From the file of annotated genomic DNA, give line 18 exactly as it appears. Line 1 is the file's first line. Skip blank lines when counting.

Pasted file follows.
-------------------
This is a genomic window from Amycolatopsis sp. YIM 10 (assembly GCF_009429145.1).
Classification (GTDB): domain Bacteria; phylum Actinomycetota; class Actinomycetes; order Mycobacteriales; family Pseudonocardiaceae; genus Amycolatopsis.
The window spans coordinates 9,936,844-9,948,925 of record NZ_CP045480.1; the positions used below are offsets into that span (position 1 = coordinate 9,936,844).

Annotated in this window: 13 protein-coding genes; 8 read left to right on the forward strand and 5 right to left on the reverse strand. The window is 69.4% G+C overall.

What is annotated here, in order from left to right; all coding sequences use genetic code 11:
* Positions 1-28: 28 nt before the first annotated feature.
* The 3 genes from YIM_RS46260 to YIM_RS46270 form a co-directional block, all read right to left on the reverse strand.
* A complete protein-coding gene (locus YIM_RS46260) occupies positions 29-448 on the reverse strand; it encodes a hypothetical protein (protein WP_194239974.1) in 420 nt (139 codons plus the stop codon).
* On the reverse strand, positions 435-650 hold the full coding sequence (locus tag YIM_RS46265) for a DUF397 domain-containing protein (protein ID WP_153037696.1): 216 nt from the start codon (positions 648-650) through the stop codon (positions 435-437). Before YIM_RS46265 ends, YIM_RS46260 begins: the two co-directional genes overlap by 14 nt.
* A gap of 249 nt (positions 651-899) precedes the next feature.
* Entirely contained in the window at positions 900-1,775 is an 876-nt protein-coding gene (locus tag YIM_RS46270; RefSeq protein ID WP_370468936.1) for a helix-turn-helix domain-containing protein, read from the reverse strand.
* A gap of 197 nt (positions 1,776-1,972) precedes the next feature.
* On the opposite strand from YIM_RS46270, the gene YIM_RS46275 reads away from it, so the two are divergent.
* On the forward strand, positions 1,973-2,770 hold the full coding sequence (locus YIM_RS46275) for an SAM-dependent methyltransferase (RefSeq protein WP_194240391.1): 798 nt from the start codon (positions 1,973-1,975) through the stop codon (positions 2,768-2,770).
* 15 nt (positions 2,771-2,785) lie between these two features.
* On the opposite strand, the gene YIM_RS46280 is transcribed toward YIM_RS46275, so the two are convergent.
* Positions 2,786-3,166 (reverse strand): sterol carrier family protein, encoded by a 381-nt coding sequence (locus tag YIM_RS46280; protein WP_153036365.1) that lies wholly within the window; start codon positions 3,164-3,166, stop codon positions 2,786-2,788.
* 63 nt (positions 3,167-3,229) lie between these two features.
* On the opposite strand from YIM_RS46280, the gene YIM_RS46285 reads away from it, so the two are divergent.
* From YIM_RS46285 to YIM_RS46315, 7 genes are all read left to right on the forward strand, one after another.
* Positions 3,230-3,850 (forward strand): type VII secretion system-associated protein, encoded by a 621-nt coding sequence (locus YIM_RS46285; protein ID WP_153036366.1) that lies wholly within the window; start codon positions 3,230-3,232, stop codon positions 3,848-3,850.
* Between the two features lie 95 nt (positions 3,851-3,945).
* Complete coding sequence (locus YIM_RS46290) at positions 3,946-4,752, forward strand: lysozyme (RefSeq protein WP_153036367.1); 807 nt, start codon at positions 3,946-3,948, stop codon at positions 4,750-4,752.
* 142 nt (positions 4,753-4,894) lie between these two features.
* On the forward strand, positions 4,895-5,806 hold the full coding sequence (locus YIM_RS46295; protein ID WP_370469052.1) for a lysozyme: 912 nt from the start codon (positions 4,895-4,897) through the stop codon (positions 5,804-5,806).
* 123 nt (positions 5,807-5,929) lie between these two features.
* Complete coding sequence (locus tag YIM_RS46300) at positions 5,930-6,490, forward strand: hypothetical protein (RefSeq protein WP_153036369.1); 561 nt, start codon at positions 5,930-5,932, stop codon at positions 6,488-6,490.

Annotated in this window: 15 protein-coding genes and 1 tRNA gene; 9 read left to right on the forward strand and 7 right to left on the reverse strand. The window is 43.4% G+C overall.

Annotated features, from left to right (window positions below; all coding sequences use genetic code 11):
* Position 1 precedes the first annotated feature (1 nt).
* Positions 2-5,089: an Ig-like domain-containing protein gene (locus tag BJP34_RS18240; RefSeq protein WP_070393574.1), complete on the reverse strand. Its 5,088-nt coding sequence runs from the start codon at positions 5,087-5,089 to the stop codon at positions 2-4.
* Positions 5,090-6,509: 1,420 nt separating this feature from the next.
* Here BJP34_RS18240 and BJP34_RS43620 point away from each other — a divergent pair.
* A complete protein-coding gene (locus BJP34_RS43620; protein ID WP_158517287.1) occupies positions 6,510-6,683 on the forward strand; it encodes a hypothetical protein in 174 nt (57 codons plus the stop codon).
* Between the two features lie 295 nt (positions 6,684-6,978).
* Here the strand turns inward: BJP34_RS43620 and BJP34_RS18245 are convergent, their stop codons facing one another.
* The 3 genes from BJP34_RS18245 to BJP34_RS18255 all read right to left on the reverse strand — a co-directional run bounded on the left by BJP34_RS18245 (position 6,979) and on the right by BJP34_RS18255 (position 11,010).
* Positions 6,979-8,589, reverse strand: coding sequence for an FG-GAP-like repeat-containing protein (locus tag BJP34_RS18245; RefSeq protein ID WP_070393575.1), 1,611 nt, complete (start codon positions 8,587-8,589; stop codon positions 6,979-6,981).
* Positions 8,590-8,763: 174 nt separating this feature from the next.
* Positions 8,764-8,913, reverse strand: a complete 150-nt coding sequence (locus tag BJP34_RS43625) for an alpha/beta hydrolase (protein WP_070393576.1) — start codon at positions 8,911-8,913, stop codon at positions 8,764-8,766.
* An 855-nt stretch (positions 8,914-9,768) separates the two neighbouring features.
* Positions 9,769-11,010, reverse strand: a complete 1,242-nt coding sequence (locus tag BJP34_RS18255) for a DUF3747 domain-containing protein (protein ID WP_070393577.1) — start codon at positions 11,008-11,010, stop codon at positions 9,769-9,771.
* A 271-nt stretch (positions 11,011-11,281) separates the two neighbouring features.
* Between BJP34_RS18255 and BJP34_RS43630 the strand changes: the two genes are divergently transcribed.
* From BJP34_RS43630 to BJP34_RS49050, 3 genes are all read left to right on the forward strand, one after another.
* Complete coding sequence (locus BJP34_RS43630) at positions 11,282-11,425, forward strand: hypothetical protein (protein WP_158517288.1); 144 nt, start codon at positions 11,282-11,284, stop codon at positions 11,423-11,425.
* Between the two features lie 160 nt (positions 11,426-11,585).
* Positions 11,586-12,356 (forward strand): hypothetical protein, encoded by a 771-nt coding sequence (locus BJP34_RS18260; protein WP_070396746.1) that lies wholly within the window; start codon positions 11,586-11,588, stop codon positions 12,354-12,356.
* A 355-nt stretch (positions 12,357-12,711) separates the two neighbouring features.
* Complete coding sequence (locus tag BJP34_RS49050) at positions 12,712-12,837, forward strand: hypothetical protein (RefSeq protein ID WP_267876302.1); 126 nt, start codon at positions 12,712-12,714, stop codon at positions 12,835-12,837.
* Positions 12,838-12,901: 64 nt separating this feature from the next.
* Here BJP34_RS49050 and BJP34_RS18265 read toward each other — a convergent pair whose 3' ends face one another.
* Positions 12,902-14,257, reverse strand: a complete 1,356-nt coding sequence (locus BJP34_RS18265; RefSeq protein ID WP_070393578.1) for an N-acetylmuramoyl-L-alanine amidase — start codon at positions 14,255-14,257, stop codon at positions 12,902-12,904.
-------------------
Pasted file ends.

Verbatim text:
* 63 nt (positions 3,167-3,229) lie between these two features.